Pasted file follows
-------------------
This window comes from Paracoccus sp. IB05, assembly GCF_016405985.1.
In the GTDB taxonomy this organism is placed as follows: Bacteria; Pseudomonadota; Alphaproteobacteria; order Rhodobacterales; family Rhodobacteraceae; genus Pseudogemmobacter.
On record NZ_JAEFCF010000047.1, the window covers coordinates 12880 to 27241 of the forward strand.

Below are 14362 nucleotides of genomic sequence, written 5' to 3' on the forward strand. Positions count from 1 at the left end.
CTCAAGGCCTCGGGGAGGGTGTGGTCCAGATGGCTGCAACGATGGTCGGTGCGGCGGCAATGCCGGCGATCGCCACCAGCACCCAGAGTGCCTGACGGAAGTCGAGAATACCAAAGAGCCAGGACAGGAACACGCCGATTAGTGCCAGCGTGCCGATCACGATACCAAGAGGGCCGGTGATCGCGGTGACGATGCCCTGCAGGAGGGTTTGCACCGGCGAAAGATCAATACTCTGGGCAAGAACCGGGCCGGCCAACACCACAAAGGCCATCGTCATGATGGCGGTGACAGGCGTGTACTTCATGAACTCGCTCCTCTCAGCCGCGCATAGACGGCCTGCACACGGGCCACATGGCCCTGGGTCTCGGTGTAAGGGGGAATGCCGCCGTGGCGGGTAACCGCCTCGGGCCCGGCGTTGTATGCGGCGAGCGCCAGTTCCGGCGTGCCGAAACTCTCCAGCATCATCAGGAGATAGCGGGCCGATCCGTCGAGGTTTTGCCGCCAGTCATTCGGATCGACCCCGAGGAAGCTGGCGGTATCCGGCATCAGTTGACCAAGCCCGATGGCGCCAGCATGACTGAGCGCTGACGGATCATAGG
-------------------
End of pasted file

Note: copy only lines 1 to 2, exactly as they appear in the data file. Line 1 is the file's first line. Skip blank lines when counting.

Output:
This window comes from Paracoccus sp. IB05, assembly GCF_016405985.1.
In the GTDB taxonomy this organism is placed as follows: Bacteria; Pseudomonadota; Alphaproteobacteria; order Rhodobacterales; family Rhodobacteraceae; genus Pseudogemmobacter.